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Who's influenced by behavioural biases? Everyone

Sarwari Das  |  27 May 2021Text size  Decrease  Increase  |  
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Overconfidence and impatience are usually a bad combination. In investing, it can be destructive.

Take the case of Robinhood. In reference to the short-selling squeeze that gripped investors on Robinhood and similar platforms a month ago, Berkshire Hathaway (BRK.B) vice chairman Charlie Munger stated that it was irresponsible “to have a culture which encourages [so] much gambling in stocks by people who have the mindset of racetrack bettors and, of course, it will create trouble, as it did.”

Around the same time, Robinhood aired its infamous TV commercial at Superbowl LV that stated plainly: “You don’t need to become an investor. You were born one.”

But the trouble is that we aren’t born to be investors. At least, not good ones.

Effective investing doesn’t come naturally to most of us. Even when we know the fundamentals, we tend to make snap decisions and irrational--sometimes destructive--mistakes, based on what “feels” right. The gamification built into platforms like Robinhood—free stock for signing up, frequently updating and colourful screens based on performance, even digital confetti upon completion of a successful transaction—may at times, just worsen these tendencies.

In a study we conducted on a nationally representative sample of the U.S population, we found evidence that although most Americans are overconfident (67 per cent of the sample), people currently in Generation Z are significantly more overconfident—even more than millennials and Gen Xers. We also know that Robinhood’s average user is 31 years old, and half of them are first-time investors. This premise of innate investing knowledge, combined with a platform that rewards hasty decisions with immediate gratification and self-flattery, makes for a breeding ground of biased decisions.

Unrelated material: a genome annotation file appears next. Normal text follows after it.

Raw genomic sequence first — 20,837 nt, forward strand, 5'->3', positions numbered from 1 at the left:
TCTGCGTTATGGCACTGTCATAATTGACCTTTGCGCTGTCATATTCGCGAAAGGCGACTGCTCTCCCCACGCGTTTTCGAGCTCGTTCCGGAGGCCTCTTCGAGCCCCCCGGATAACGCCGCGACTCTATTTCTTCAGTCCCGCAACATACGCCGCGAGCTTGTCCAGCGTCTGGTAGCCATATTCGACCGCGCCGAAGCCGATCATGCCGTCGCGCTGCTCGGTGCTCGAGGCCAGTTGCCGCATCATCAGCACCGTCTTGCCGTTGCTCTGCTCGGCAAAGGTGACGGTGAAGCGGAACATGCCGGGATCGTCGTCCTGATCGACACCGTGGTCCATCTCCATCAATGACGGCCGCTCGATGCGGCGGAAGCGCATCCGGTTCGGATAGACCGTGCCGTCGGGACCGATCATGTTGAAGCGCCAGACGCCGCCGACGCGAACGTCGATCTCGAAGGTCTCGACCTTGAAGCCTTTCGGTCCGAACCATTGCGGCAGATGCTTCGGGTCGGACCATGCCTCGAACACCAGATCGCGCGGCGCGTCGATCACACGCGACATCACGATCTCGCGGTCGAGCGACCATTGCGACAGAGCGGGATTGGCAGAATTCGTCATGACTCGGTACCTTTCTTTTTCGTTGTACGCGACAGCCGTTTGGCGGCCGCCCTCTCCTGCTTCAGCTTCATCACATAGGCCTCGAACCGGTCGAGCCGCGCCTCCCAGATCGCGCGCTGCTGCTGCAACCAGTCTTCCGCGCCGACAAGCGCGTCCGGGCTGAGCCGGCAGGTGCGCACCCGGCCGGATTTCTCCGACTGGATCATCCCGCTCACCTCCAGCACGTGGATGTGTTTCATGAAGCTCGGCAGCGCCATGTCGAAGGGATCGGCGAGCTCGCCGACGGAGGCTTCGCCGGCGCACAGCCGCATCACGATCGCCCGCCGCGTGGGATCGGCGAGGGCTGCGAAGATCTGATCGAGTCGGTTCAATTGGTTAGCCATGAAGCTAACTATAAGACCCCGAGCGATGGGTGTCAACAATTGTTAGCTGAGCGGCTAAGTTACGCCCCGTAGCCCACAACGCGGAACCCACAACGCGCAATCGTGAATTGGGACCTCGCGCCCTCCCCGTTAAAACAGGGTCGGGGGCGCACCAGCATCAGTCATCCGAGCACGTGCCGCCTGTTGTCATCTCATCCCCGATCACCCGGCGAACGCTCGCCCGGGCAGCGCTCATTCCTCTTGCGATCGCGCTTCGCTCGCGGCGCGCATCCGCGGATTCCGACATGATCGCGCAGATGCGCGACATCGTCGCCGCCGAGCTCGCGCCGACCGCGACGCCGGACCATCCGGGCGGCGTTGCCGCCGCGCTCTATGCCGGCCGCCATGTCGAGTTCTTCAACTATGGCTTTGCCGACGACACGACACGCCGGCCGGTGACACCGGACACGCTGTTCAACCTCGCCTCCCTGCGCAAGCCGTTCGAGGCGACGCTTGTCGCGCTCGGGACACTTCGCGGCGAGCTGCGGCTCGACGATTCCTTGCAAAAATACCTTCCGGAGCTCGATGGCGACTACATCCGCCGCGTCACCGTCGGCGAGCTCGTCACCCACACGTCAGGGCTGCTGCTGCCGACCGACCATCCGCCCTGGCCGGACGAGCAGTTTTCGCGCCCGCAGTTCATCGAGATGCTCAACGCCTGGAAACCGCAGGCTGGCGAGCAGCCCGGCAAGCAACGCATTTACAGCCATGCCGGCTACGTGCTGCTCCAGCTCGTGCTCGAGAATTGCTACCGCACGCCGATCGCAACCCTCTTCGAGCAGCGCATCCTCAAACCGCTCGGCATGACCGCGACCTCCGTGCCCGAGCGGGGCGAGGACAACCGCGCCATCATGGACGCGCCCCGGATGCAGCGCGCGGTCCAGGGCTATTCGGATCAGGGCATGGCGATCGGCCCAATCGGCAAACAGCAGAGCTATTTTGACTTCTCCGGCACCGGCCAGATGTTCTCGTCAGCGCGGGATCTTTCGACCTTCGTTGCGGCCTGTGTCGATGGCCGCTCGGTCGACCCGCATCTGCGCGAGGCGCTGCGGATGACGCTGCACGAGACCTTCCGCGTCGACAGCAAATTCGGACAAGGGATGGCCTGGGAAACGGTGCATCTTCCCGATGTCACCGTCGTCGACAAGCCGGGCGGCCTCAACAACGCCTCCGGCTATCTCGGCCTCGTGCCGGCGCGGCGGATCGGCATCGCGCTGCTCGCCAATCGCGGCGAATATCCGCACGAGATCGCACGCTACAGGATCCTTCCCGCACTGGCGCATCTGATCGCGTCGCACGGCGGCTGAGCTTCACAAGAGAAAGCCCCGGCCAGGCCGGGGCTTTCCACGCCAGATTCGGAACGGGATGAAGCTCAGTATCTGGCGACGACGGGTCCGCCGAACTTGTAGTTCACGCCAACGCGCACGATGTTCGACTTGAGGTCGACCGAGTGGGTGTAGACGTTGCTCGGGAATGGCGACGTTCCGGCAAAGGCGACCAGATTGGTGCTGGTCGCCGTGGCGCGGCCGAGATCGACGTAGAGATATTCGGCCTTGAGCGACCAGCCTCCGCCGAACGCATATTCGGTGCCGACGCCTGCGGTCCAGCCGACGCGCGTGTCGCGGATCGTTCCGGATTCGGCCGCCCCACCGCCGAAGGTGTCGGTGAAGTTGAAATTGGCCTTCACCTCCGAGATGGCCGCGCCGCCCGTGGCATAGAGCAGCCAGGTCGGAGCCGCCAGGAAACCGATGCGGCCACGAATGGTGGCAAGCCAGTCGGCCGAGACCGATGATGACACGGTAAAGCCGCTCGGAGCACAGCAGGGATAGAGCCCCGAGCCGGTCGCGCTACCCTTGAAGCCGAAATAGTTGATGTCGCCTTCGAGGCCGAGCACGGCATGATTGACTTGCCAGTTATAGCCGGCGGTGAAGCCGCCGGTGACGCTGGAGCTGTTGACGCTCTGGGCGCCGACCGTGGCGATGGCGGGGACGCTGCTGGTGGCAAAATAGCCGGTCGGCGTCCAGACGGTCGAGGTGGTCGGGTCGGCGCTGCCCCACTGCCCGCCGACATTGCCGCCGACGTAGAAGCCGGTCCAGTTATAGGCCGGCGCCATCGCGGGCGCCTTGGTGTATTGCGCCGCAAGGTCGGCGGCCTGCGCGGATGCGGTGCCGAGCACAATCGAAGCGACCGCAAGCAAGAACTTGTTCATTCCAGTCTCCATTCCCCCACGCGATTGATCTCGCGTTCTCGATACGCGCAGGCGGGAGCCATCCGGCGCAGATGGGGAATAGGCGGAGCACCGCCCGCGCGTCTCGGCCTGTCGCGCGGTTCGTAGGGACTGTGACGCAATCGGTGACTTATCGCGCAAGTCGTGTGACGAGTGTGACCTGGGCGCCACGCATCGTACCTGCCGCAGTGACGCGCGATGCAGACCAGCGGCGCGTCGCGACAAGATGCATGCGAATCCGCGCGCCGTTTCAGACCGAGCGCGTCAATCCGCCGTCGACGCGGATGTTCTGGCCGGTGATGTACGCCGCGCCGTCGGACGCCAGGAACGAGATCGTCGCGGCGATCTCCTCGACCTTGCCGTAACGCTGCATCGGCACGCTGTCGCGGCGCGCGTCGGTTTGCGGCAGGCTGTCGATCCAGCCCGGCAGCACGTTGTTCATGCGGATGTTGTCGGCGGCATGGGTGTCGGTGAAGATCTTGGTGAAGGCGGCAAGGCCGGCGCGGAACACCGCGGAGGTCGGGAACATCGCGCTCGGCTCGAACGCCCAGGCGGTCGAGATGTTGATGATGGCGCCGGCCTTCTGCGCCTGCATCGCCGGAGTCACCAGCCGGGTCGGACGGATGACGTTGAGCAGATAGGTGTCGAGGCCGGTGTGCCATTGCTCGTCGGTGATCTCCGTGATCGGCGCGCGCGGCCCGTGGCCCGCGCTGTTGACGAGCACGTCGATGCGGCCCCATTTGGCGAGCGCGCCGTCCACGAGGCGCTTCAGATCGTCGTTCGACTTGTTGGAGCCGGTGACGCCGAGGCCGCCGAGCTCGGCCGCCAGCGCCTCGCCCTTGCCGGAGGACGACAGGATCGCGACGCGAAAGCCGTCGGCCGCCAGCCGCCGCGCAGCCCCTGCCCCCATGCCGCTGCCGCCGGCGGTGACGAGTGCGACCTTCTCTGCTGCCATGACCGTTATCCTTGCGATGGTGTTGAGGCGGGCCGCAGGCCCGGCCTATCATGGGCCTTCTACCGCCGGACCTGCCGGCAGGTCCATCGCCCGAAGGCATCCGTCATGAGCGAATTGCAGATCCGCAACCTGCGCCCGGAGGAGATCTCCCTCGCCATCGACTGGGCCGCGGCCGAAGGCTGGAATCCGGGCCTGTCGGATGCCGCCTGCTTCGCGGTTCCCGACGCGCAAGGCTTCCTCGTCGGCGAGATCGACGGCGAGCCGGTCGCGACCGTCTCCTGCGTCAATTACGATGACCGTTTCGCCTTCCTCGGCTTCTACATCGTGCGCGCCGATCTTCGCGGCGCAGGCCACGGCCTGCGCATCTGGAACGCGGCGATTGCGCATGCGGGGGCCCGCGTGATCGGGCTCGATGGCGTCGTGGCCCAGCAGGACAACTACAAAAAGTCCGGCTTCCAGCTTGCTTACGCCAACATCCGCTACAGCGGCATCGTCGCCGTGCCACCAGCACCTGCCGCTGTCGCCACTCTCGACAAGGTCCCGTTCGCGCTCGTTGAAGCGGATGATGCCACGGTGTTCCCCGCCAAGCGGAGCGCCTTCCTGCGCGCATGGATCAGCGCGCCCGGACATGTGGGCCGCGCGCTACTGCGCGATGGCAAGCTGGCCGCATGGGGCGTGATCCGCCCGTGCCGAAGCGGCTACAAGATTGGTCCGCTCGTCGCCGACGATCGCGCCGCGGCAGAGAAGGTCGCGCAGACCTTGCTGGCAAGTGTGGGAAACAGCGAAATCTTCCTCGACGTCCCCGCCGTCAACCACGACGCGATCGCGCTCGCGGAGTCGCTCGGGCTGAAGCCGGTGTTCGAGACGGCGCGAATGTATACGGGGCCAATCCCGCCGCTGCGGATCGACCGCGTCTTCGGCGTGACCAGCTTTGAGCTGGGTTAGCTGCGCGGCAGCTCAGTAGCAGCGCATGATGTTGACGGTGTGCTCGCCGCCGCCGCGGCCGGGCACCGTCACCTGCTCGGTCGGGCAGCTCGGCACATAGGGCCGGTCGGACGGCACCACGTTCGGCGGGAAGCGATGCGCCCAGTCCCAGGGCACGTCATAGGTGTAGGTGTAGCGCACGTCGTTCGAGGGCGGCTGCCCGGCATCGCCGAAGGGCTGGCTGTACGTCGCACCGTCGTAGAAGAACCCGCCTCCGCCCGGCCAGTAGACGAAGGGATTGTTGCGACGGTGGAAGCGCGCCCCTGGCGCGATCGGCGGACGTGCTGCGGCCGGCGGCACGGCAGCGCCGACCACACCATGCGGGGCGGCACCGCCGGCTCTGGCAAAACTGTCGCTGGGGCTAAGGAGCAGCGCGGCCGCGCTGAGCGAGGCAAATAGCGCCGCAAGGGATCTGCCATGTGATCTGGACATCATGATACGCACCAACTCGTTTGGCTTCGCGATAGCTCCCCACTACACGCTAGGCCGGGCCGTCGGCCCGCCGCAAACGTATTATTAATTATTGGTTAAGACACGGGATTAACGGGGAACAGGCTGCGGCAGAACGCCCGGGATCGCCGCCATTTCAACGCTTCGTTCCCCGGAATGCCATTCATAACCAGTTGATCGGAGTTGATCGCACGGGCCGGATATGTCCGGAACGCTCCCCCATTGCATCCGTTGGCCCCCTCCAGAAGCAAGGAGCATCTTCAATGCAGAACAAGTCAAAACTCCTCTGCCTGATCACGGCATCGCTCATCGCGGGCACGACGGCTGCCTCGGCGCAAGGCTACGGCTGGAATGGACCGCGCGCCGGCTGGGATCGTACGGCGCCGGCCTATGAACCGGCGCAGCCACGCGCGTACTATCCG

In The Financial Impact of Behavioural Biases, we further explored this topic to unpack the specifics about who’s subject to certain biases. Now, more than ever, it’s important to understand these investor biases—what they are, how they affect us, and what we can do to avoid them.

Who exhibits behavioural biases?

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In our research, we found that nearly all respondents showed signs of multiple investor biases—with a staggering 98 per cent of the sample exhibiting at least one bias. Specifically:

  • 97 per cent of the sample presented a tendency to prioritise their present intentions over long-term goals (present bias);
  • 82 per cent of the sample showed signs of ignoring base rates while making decisions involving probability (base rate neglect); and
  • 65 per cent of people displayed signs of having stronger responses to losses than equivalent gains (loss aversion).

Interestingly, we also found demographic factors that could help dispel some common misperceptions about these behavioural biases. Our overconfidence result stating that younger people tend to be more overconfident is the only strong example of a demographic difference. Otherwise, for example, we found no statistically significant differences in most biases between genders, indicating that one gender is not "more biased" than the other.

What investor biases mean for our finances

We know now that investor biases are not an anomaly, and we shouldn’t underestimate their power.